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Single State Nuclear-Weapon-Free Zones 

Sections

General Provisions

Treaty Texts

References and Links

General Provisions
UN General Assembly Resolution 3261, approved on December 9, 1974, provides for the establishment of single state nuclear weapon-free zones (NWFZ).  Unlike regional NWFZs, single state zones can be created through domestic legislation or constitutional mandate.  Countries that have declared their nuclear free status include:  Mongolia, Austria, New Zealand, and the Philippines.

Mongolia:   The Mongolian NWFZ, established by the Law of Mongolia on Its Nuclear-Weapon-Free Status, prohibits an individual, legal person or any foreign state from testing, manufacturing, acquiring, stationing, or transporting nuclear weapons on Mongolian territory.  In the context of this legislation, transportation includes that of “nuclear weapons, parts or components of thereof, as well as nuclear waste or any other nuclear material designed or produced for weapons.”  This legislation gives the Mongolian government and relevant international organizations the ability to monitor compliance. Mongolia first announced its intent to establish its nuclear-free status after the collapse of the Soviet Union in 1992.  The Mongolian Parliament adopted the legislation on February 3, 2000 and it entered into force at that time.  Subsequently, on February 28, 2000, Mongolia’s UN ambassador submitted the Law of Mongolia on Its Nuclear-Weapon-Free Status to the Secretary-General.

Austria:  On July 13, 1999 the Austrian Parliament passed the “Constitutional Law in favor of a Nuclear-Free Austria.”  This law prohibits the testing, production, storage, or transport of nuclear weapons within Austrian territory.  Transport, as defined by this law, includes fissile material.  In addition, nuclear power plants may not be constructed or operated in Austria.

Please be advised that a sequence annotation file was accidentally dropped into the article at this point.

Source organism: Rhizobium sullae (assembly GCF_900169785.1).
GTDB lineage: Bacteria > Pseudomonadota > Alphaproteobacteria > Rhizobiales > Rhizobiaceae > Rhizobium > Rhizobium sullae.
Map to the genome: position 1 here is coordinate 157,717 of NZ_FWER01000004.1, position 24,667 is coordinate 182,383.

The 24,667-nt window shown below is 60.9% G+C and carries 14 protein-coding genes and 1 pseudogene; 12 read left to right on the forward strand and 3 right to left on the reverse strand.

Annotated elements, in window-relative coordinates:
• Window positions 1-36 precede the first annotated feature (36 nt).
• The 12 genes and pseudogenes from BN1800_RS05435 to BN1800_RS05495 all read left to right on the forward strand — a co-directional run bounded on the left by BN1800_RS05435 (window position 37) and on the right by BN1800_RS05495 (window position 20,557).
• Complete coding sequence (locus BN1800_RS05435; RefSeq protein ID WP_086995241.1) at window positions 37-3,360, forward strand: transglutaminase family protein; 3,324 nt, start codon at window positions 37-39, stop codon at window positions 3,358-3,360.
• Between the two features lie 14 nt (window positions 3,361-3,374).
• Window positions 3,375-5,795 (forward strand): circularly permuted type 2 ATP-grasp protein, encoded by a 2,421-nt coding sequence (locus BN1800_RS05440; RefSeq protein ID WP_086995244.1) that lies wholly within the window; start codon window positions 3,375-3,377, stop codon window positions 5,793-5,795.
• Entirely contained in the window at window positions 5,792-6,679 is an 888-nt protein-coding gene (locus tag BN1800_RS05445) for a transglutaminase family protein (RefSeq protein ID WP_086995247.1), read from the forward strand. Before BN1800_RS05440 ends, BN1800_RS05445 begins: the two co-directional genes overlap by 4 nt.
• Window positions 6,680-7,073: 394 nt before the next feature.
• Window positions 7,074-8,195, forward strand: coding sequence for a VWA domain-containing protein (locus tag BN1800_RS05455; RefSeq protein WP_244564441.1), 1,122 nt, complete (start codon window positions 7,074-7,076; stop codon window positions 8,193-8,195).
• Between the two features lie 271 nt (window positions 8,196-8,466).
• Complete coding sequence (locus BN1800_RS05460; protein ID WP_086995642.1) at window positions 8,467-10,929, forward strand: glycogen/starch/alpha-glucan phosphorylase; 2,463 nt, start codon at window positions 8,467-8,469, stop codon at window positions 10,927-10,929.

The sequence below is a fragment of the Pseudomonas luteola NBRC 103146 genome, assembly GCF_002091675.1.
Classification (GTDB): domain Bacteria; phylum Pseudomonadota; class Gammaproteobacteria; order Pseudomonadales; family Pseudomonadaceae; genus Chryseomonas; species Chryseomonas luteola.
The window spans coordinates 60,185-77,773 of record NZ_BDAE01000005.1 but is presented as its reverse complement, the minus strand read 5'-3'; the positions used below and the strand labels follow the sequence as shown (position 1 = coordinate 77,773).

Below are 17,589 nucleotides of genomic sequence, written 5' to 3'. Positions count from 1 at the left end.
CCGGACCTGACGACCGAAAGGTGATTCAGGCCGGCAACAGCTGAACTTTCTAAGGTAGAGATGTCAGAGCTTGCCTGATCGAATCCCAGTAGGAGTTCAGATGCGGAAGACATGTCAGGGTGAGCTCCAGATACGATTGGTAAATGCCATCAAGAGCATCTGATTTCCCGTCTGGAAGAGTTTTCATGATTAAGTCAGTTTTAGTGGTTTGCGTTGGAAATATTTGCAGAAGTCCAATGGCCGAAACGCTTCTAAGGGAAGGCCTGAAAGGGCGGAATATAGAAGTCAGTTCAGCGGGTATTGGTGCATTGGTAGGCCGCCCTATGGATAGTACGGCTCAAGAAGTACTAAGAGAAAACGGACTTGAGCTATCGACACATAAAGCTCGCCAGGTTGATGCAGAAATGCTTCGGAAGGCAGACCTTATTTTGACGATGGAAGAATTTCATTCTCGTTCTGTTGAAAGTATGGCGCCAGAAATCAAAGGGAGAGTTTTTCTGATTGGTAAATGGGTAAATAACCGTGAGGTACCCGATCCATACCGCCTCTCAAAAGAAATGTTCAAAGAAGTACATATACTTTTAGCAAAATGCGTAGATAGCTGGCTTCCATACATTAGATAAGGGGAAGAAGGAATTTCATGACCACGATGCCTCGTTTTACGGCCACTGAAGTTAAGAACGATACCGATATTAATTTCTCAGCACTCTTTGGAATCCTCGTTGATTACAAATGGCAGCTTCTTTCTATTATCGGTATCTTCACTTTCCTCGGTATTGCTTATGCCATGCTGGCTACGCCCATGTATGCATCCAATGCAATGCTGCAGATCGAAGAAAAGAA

New Zealand:  As a party to the South Pacific Nuclear-Free Zone Treaty (SPNFZ), New Zealand undertakes not to test, acquire, station, or possess nuclear explosive devices.  The 1987 New Zealand Nuclear Free Zone, Disarmament and Arms Control Act goes beyond the SPNFZ to further restrict nuclear activities in New Zealand.  The Act bars nuclear-powered or nuclear-armed ships as well as aircraft carrying nuclear weapons from entering New Zealand’s territorial land and waters.

The Philippines In addition to being a member of the Southeast Asian NWFZ, in 1987, the Philippines amended its constitution to establish itself as a nuclear-weapon-free zone.

References and Links
Graham, T., & LaVera, D. J. (2003). Mongolian Nuclear-Weapon-Free Zone. In Cornerstones of Security: Arms Control Treaties in the Nuclear Era (pp. 24-30). Seattle, WA: University of Washington Press.

Kau, M. K. (2007). Nuclear Free Nation. Disarmament & Security Centre. Retrieved from http://www.disarmsecure.org/Nuclear_Free_Nation_Teachers_Resources_v1.0_2009_April_26.pdf

Nuclear Weapon Free Zones. (n.d.). Reaching Critical Will. Retrieved from http://www.reachingcriticalwill.org/resources/factsheets/nwfz.html

Nuclear Weapons Free Zones. (n.d.). Nuclear Files. Retrieved from http://www.nuclearfiles.org/menu/library/treaties/nuclear-free-zones/trty_nuclear-free-zone-index.htm

Renoldner, K. (2002, April 26). From Referendum to Constitutional Prohibition of Nuclear Energy: The Austrian Experience with the Nuclear Question. In Rethinking Nuclear Energy and Democracy After 09/11. Retrieved from http://www.ippnw.ch/content/pdf/Sympo_26042002/Renoldner.pdf